A laser occurs when light is confined between two partially reflecting mirrors and amplified by some material in between them. The resulting beam can be extremely bright and of a single colour. Lasers are used in all areas of modern life, from DVD players to operating theatres.
Researchers at the Federal Institute of Technology (ETH) in Zurich have now developed a miniature device that applies the same principle to surface plasmons. The electromagnetic waves created by such a surface plasmon laser – or ‘spaser’ – can be focused much more tightly than light, making them interesting for both fundamental research and technical applications such as sensors, explains ETH Zurich.
Previous attempts have been made to realize spasers, but these used a metallic particle as the cavity, which did not allow extraction of the spaser beam. The procedure developed at ETH Zurich, in contrast, uses a planar film with integrated mirrors, giving the researchers more freedom of choice regarding the size and geometry of the cavity. It also allows them to study the surface plasmons directly.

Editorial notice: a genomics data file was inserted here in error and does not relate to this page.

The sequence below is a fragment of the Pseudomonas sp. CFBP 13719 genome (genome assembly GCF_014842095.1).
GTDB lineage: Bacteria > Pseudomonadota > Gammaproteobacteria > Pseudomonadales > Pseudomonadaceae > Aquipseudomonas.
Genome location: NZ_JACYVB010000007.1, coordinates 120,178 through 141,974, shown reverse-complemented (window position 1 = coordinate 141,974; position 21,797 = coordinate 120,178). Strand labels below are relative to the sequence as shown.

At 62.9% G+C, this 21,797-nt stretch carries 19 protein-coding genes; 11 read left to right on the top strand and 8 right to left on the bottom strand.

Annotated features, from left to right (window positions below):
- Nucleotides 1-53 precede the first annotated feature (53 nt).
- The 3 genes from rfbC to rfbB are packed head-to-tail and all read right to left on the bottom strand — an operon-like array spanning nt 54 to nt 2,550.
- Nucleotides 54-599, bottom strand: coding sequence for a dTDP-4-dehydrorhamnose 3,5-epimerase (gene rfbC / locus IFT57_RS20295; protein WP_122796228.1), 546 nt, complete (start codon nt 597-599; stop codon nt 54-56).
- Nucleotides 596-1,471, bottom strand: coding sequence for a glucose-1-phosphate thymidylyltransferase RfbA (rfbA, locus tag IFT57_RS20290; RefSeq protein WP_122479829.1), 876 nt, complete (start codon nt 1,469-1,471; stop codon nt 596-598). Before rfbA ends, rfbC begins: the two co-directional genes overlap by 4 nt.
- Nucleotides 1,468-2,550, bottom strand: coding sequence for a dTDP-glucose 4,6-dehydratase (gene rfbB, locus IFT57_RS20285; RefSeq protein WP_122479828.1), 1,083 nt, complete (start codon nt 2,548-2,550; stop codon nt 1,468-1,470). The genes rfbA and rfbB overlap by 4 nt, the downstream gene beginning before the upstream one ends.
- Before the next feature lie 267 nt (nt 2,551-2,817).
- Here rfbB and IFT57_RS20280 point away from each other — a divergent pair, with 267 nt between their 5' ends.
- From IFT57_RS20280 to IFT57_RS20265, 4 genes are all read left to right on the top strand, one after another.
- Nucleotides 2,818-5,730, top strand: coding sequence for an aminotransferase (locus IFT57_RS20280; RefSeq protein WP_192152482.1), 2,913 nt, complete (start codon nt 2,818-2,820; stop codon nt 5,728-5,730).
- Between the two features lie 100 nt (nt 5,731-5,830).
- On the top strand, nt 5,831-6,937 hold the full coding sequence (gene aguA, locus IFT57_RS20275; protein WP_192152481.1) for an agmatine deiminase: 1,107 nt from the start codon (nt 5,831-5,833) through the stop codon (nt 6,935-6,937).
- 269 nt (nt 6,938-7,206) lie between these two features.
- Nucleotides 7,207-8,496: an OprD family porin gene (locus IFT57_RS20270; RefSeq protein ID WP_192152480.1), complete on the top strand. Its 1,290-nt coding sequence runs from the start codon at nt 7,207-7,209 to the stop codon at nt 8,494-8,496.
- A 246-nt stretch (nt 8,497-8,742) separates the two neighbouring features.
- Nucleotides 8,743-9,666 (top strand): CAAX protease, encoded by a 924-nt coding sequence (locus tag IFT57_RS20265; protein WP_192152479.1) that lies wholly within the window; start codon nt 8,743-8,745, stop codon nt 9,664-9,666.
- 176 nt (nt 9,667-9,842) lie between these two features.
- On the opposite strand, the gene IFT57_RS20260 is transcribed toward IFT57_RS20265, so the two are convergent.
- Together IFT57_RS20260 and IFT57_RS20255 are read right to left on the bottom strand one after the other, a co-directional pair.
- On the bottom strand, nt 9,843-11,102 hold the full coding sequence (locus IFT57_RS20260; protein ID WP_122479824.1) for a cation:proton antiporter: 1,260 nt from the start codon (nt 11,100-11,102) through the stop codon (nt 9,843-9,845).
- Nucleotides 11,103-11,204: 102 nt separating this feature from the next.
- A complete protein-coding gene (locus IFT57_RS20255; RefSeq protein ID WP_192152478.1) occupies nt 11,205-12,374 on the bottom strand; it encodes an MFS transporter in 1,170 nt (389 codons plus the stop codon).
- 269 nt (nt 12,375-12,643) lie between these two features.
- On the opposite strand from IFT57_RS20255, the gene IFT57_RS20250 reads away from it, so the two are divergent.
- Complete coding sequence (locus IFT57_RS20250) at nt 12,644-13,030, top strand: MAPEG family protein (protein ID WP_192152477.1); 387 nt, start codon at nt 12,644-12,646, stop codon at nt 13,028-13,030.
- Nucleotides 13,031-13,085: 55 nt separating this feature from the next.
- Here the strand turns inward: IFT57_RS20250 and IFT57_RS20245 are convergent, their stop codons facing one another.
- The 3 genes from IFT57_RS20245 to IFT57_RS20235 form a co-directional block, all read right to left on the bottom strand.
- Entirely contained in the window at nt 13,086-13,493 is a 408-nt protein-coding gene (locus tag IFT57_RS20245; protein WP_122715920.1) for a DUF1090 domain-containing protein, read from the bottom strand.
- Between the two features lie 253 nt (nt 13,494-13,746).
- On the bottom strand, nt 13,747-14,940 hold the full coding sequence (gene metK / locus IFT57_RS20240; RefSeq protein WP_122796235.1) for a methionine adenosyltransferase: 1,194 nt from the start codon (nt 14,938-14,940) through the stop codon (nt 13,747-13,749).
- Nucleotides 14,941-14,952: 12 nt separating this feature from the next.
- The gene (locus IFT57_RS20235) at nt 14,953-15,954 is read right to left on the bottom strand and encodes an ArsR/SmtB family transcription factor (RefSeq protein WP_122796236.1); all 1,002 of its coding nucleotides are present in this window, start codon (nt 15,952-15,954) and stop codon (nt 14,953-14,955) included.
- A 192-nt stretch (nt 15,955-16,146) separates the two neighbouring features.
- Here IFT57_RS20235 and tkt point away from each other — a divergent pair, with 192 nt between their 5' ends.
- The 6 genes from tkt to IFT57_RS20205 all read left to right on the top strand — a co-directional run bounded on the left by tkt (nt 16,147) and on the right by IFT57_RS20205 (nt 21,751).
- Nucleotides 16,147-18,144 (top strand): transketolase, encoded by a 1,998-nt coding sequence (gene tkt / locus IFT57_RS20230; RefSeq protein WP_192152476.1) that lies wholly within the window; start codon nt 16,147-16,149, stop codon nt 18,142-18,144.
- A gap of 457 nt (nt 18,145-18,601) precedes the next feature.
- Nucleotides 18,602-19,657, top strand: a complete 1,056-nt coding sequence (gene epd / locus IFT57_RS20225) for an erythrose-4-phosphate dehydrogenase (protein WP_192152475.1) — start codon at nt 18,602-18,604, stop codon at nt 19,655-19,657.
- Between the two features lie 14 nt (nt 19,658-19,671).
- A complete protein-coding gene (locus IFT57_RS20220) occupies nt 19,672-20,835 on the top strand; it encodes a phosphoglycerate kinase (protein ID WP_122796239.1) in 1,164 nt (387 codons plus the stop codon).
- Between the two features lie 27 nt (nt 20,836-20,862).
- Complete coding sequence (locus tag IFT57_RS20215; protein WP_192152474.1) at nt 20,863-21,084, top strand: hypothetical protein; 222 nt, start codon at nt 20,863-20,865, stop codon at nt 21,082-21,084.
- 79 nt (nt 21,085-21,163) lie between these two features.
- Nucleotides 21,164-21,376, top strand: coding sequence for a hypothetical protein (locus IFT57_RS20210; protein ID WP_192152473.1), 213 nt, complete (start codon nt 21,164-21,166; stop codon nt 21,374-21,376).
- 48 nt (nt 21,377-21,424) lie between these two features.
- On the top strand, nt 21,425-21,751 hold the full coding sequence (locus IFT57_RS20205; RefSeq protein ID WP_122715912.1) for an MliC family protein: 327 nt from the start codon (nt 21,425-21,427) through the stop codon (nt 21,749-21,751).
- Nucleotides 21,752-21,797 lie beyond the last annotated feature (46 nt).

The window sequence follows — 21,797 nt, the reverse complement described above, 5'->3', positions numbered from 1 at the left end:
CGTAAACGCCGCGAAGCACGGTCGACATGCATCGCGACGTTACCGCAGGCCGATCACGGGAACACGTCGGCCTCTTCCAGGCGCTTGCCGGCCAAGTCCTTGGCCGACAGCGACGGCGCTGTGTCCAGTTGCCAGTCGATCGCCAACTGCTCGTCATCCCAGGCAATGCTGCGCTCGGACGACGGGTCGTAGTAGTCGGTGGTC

“Our fabrication methods are very reproducible and versatile, so we can now think about creating integrated circuits with multiple elements: spasers, amplifiers, sensing regions, and so forth,” said ETH Zurich professor David Norris.